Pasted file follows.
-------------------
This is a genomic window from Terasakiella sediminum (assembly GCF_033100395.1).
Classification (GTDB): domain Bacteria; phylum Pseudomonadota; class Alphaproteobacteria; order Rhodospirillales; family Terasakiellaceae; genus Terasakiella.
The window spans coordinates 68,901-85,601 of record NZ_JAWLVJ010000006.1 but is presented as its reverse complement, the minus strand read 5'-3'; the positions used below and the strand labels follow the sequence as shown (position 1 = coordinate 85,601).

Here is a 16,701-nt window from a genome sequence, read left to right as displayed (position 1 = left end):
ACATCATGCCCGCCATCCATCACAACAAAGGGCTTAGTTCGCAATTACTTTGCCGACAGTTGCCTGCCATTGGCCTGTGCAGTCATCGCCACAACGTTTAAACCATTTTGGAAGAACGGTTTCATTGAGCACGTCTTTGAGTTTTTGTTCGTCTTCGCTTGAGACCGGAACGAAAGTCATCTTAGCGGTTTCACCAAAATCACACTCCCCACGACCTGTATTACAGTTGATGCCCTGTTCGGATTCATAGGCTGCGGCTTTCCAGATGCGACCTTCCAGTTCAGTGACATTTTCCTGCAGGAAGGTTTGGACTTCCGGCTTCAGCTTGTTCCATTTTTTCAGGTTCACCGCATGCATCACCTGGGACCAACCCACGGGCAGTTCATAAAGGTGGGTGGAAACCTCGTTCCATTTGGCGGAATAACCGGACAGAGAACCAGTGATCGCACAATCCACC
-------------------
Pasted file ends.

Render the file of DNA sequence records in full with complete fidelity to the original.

This is a genomic window from Terasakiella sediminum (assembly GCF_033100395.1).
Classification (GTDB): domain Bacteria; phylum Pseudomonadota; class Alphaproteobacteria; order Rhodospirillales; family Terasakiellaceae; genus Terasakiella.
The window spans coordinates 68,901-85,601 of record NZ_JAWLVJ010000006.1 but is presented as its reverse complement, the minus strand read 5'-3'; the positions used below and the strand labels follow the sequence as shown (position 1 = coordinate 85,601).

Here is a 16,701-nt window from a genome sequence, read left to right as displayed (position 1 = left end):
ACATCATGCCCGCCATCCATCACAACAAAGGGCTTAGTTCGCAATTACTTTGCCGACAGTTGCCTGCCATTGGCCTGTGCAGTCATCGCCACAACGTTTAAACCATTTTGGAAGAACGGTTTCATTGAGCACGTCTTTGAGTTTTTGTTCGTCTTCGCTTGAGACCGGAACGAAAGTCATCTTAGCGGTTTCACCAAAATCACACTCCCCACGACCTGTATTACAGTTGATGCCCTGTTCGGATTCATAGGCTGCGGCTTTCCAGATGCGACCTTCCAGTTCAGTGACATTTTCCTGCAGGAAGGTTTGGACTTCCGGCTTCAGCTTGTTCCATTTTTTCAGGTTCACCGCATGCATCACCTGGGACCAACCCACGGGCAGTTCATAAAGGTGGGTGGAAACCTCGTTCCATTTGGCGGAATAACCGGACAGAGAACCAGTGATCGCACAATCCACC